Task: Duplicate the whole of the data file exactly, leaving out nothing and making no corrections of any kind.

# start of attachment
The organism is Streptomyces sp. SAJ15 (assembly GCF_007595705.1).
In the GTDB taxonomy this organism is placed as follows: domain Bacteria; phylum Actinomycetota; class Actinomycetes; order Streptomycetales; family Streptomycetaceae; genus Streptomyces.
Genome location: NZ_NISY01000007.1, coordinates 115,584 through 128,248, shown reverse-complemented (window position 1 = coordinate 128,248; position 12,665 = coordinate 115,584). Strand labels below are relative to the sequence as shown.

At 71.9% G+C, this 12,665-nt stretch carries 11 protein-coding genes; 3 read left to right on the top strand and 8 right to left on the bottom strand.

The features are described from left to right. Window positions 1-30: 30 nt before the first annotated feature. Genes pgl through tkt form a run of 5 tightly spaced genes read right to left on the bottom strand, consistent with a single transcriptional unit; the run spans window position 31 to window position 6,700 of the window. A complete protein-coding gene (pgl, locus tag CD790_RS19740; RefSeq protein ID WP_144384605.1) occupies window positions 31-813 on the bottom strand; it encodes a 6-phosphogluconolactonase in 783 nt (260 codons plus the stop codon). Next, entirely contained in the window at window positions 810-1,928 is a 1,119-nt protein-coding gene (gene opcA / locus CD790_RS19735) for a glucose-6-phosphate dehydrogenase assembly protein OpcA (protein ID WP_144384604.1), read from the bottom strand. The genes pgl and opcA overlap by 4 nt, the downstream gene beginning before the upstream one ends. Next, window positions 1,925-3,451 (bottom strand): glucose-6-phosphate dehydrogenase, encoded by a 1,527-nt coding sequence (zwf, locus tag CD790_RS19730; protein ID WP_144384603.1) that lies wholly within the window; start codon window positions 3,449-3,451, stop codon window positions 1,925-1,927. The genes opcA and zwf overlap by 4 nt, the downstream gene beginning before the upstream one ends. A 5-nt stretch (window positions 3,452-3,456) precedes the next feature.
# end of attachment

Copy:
The organism is Streptomyces sp. SAJ15 (assembly GCF_007595705.1).
In the GTDB taxonomy this organism is placed as follows: domain Bacteria; phylum Actinomycetota; class Actinomycetes; order Streptomycetales; family Streptomycetaceae; genus Streptomyces.
Genome location: NZ_NISY01000007.1, coordinates 115,584 through 128,248, shown reverse-complemented (window position 1 = coordinate 128,248; position 12,665 = coordinate 115,584). Strand labels below are relative to the sequence as shown.

At 71.9% G+C, this 12,665-nt stretch carries 11 protein-coding genes; 3 read left to right on the top strand and 8 right to left on the bottom strand.

The features are described from left to right. Window positions 1-30: 30 nt before the first annotated feature. Genes pgl through tkt form a run of 5 tightly spaced genes read right to left on the bottom strand, consistent with a single transcriptional unit; the run spans window position 31 to window position 6,700 of the window. A complete protein-coding gene (pgl, locus tag CD790_RS19740; RefSeq protein ID WP_144384605.1) occupies window positions 31-813 on the bottom strand; it encodes a 6-phosphogluconolactonase in 783 nt (260 codons plus the stop codon). Next, entirely contained in the window at window positions 810-1,928 is a 1,119-nt protein-coding gene (gene opcA / locus CD790_RS19735) for a glucose-6-phosphate dehydrogenase assembly protein OpcA (protein ID WP_144384604.1), read from the bottom strand. The genes pgl and opcA overlap by 4 nt, the downstream gene beginning before the upstream one ends. Next, window positions 1,925-3,451 (bottom strand): glucose-6-phosphate dehydrogenase, encoded by a 1,527-nt coding sequence (zwf, locus tag CD790_RS19730; protein ID WP_144384603.1) that lies wholly within the window; start codon window positions 3,449-3,451, stop codon window positions 1,925-1,927. The genes opcA and zwf overlap by 4 nt, the downstream gene beginning before the upstream one ends. A 5-nt stretch (window positions 3,452-3,456) precedes the next feature.